23 October 2016

Where to ascribe greatness

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Your weekly Dose of Spurgeon
The PyroManiacs devote some space each weekend to highlights from the lifetime of works from the Prince of Preachers, Charles Haddon Spurgeon.  The following excerpt is from The New Park Street Pulpit, volume 7, sermon number 367, "The Great Supreme."
"In this world we seldom judge men as to character; we judge them as to rank."

The poor and honest man shall go through the streets—will ye crowd to see him? A man shall wear a crown who is a perjurer—and will ye not rush out and clap your hands at him? Ye judge according to rank, and not according to character. Would God we all knew how to judge men, not according to the sight of our eyes, or the hearing of our ears, but according to the rightness of their characters.

Oh, honour the Queen; God has said so in his Word. Pay deference unto authorities as ye should do; but if in aught they swerve, remember your knee must bow to God, and to God alone. If in aught there is anything wrong, though it should have a sovereign’s name attached to it, remember one is your Master, one is your King, “King of kings and Lord of lords.”

Ascribe not greatness unto emperors and monarchs—“Ascribe ye greatness unto our God,” and unto our God alone. In the case of those who are in the employ of masters, it is but just and right that they should render unto their masters that which is their due; but when the master commands that which is wrong, allow me solemnly to caution you against giving to him anything which you are not bound to do.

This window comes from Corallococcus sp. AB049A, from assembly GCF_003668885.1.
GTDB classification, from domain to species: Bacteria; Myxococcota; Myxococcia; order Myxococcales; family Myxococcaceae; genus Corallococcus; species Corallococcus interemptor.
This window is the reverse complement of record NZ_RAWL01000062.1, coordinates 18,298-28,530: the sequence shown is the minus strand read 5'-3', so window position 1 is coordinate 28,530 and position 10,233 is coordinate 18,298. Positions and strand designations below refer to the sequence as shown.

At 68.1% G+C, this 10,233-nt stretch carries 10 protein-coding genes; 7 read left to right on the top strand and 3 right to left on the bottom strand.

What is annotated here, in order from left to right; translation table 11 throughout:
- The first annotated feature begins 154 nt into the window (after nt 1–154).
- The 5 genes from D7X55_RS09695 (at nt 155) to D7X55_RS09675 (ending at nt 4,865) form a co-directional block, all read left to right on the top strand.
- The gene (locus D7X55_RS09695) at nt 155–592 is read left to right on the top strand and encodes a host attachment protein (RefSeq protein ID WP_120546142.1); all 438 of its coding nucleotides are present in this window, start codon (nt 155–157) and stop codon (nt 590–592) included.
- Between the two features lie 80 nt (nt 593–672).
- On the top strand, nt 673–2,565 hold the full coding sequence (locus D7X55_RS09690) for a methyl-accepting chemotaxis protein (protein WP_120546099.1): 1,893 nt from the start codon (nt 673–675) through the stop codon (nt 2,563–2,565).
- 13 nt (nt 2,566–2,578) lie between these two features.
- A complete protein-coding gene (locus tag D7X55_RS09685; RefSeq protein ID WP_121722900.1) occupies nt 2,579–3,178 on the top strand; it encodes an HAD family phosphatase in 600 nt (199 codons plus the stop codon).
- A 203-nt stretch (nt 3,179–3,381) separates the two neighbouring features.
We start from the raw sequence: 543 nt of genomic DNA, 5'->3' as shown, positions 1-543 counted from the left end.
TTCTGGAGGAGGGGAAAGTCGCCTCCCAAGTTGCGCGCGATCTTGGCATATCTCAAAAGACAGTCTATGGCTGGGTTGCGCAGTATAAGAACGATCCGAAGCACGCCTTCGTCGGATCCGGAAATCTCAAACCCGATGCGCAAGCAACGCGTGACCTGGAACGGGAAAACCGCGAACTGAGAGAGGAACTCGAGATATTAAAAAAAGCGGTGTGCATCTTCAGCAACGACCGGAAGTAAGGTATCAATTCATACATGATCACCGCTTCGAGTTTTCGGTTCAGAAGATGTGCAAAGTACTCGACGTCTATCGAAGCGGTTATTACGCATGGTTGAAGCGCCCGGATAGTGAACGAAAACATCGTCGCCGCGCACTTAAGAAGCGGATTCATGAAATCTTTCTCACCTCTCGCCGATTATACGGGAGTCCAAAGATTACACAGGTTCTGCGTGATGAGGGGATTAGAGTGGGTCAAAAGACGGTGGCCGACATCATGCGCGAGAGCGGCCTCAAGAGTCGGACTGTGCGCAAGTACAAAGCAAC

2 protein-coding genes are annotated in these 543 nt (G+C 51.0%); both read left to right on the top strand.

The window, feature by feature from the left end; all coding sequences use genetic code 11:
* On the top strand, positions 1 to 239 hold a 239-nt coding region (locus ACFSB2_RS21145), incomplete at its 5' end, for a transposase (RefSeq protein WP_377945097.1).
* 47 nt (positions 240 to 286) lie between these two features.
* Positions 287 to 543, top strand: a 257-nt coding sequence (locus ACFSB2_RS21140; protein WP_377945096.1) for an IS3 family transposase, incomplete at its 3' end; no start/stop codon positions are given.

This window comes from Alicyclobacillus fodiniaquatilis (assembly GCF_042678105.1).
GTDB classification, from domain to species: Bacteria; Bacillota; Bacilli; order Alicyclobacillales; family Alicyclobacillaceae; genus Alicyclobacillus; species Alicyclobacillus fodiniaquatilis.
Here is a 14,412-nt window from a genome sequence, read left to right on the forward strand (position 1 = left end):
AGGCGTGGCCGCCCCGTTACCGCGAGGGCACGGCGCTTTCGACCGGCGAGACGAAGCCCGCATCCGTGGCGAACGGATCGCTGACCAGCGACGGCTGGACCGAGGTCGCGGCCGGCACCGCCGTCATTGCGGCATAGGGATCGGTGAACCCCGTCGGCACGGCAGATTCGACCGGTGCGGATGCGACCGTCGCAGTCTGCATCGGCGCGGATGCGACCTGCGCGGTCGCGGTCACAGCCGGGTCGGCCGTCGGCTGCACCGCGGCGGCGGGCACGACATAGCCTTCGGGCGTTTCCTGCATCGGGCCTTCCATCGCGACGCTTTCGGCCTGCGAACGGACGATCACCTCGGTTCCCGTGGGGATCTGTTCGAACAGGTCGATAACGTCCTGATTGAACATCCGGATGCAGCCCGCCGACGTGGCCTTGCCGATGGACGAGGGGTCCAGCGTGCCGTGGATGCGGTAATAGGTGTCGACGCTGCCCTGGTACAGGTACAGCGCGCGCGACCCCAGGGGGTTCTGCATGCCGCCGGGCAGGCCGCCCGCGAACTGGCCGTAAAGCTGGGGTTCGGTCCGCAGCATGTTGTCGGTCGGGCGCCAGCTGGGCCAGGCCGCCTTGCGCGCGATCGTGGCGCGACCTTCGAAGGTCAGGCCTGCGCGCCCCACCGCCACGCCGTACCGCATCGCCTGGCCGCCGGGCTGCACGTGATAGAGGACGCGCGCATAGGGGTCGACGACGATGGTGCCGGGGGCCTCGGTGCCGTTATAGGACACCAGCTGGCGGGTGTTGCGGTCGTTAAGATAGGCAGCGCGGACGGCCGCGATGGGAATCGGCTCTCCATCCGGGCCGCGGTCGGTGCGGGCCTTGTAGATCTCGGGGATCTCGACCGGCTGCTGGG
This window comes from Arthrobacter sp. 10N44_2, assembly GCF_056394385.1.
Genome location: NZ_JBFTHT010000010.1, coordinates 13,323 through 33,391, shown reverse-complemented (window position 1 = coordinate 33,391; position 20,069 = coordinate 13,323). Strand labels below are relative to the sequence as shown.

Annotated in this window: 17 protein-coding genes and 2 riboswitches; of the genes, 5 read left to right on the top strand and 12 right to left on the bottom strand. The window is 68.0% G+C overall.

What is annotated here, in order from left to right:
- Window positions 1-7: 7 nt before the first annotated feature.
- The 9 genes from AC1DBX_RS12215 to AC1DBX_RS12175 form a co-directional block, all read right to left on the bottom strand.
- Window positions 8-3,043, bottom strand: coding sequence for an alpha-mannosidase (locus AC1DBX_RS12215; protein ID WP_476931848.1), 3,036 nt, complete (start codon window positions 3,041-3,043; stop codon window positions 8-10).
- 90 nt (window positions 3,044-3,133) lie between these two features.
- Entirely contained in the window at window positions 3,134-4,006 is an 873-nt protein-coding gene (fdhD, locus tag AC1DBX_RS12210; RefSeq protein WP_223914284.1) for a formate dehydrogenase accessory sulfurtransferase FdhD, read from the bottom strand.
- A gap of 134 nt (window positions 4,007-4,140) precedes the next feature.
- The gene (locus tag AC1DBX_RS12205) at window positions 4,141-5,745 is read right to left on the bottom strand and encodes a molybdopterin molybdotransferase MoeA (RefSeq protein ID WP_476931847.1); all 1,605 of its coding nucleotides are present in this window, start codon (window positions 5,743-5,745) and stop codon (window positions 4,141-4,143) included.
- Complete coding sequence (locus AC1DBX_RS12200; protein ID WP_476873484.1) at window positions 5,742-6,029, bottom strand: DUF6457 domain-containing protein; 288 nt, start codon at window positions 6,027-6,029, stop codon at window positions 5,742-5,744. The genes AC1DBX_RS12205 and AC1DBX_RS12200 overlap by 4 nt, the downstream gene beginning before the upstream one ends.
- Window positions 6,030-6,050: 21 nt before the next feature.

Your master tells you, you must break the Sabbath. You do it because he is your master; ye have violated this command, for it is said, “Ascribe ye greatness unto God.” You are tempted in your employment to commit a fault; you are commanded to do it; you are irresolute; you waver for a moment; you say, shall I obey God or man? At last, you say, "My master said so, I must obey him, or I shall lose my employment."

Remember you have not ascribed greatness unto God, when you say that. Rather say this:—“In all things that are right, I am the servant of all men; but in things that are wrong, I will not yield. I will stand up stedfast for God’s right and for God’s commands. Men may be my masters when they tell me to do the thing that is honest and the thing that is just, but if in aught they swerve from that, I will not break my heavenly Master’s command. He is more my Master than they—I will stand firm and fast by Him.”